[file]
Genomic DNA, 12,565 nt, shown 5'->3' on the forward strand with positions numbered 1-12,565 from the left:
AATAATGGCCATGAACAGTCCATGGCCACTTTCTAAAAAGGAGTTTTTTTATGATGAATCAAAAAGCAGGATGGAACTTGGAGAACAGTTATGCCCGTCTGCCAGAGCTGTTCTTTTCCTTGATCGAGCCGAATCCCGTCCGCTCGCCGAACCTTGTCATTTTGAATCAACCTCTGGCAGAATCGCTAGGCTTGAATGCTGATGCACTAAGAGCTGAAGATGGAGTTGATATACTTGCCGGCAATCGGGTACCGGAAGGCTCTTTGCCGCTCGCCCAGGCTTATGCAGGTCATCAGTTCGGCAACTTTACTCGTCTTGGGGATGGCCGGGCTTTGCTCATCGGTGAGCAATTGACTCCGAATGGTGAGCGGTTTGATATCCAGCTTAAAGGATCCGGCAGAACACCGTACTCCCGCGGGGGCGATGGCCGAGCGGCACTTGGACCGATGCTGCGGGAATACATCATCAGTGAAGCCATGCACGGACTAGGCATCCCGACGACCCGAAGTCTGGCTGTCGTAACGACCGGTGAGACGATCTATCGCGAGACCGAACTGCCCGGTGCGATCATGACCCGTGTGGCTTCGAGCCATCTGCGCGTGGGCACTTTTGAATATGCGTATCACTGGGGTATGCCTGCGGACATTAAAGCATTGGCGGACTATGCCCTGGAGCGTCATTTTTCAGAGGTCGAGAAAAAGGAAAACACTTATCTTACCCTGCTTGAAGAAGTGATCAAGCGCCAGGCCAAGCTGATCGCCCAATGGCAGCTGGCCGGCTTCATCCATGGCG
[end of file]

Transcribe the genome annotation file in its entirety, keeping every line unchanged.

Genomic DNA, 12,565 nt, shown 5'->3' on the forward strand with positions numbered 1-12,565 from the left:
AATAATGGCCATGAACAGTCCATGGCCACTTTCTAAAAAGGAGTTTTTTTATGATGAATCAAAAAGCAGGATGGAACTTGGAGAACAGTTATGCCCGTCTGCCAGAGCTGTTCTTTTCCTTGATCGAGCCGAATCCCGTCCGCTCGCCGAACCTTGTCATTTTGAATCAACCTCTGGCAGAATCGCTAGGCTTGAATGCTGATGCACTAAGAGCTGAAGATGGAGTTGATATACTTGCCGGCAATCGGGTACCGGAAGGCTCTTTGCCGCTCGCCCAGGCTTATGCAGGTCATCAGTTCGGCAACTTTACTCGTCTTGGGGATGGCCGGGCTTTGCTCATCGGTGAGCAATTGACTCCGAATGGTGAGCGGTTTGATATCCAGCTTAAAGGATCCGGCAGAACACCGTACTCCCGCGGGGGCGATGGCCGAGCGGCACTTGGACCGATGCTGCGGGAATACATCATCAGTGAAGCCATGCACGGACTAGGCATCCCGACGACCCGAAGTCTGGCTGTCGTAACGACCGGTGAGACGATCTATCGCGAGACCGAACTGCCCGGTGCGATCATGACCCGTGTGGCTTCGAGCCATCTGCGCGTGGGCACTTTTGAATATGCGTATCACTGGGGTATGCCTGCGGACATTAAAGCATTGGCGGACTATGCCCTGGAGCGTCATTTTTCAGAGGTCGAGAAAAAGGAAAACACTTATCTTACCCTGCTTGAAGAAGTGATCAAGCGCCAGGCCAAGCTGATCGCCCAATGGCAGCTGGCCGGCTTCATCCATGGCG